The Story of Blue Flame – By Paul Smith

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Monday 10th October 1988:

This was a Monday morning both Mark Bolitho (fellow Blue Flame co-founder) and I entered the British Gas offices in Newham, Truro to a very cold welcome.

“See me in my office,” demanded the District Service Manager.

We walked through the office under the gaze of the full operational control team of around 75 people. Some were peering over their glasses, while some were looking from the corner of their eyes.

They knew something we didn’t.

We were left in an office on our own to consider our fate unaware of what was happening.

At the time we’d been working on a self-build scheme spending in excess of 30 hours per week on building our own homes, as well as holding down our jobs as a boiler change team with British Gas. We knew without discussion that we would one day leave and work on our own and the plans were being discussed on a daily basis.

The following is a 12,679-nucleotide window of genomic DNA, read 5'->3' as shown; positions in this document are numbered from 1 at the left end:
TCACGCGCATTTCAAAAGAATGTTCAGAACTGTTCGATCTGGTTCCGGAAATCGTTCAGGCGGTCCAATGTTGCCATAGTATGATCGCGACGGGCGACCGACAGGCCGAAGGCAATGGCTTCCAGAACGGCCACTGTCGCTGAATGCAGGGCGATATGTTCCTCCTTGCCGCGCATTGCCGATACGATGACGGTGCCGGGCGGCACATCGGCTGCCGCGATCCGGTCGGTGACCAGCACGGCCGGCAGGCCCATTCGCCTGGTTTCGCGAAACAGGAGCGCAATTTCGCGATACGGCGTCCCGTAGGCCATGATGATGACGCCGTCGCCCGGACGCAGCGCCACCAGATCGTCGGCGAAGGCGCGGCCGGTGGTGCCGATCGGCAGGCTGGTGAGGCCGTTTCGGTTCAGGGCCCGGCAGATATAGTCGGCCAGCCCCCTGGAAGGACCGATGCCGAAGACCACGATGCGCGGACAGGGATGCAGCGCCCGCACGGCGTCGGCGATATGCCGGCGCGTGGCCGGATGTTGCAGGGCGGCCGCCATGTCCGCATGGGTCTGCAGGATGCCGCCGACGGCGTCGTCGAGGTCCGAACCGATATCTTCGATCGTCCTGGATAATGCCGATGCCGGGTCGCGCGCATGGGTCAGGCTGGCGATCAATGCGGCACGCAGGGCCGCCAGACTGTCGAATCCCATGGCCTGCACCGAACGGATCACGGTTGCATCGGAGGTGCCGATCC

Whilst stewing over our position we discussed our reaction to what we might receive.

“Well if we’re in too much trouble let’s not take anymore ****! We’ve been thinking of leaving let’s just do it!” I said to Mark.

The boss walked into the room and demanded we explain where we were the previous Friday afternoon.

That previous Friday we had finished a solid fuel boiler change to gas early and took the time to visit a builder on our way home. This was our own research to see what the market place was looking like for gas work and if it was worth us starting our own business.

Mark and myself: “Oh, we dropped in on a builder to see if he had any work.”

Boss: “You can’t do that. You work for British Gas and with you self-build commitments how do you think you can do any more ?”

Mark and myself: “We can’t do anymore! It must be pretty clear we’re leaving and starting up on our own.”

Boss: “It’s not right using company vehicle and company time to promote private work.”

He went on and continued to tell us off (I’m being polite here!) us over the situation.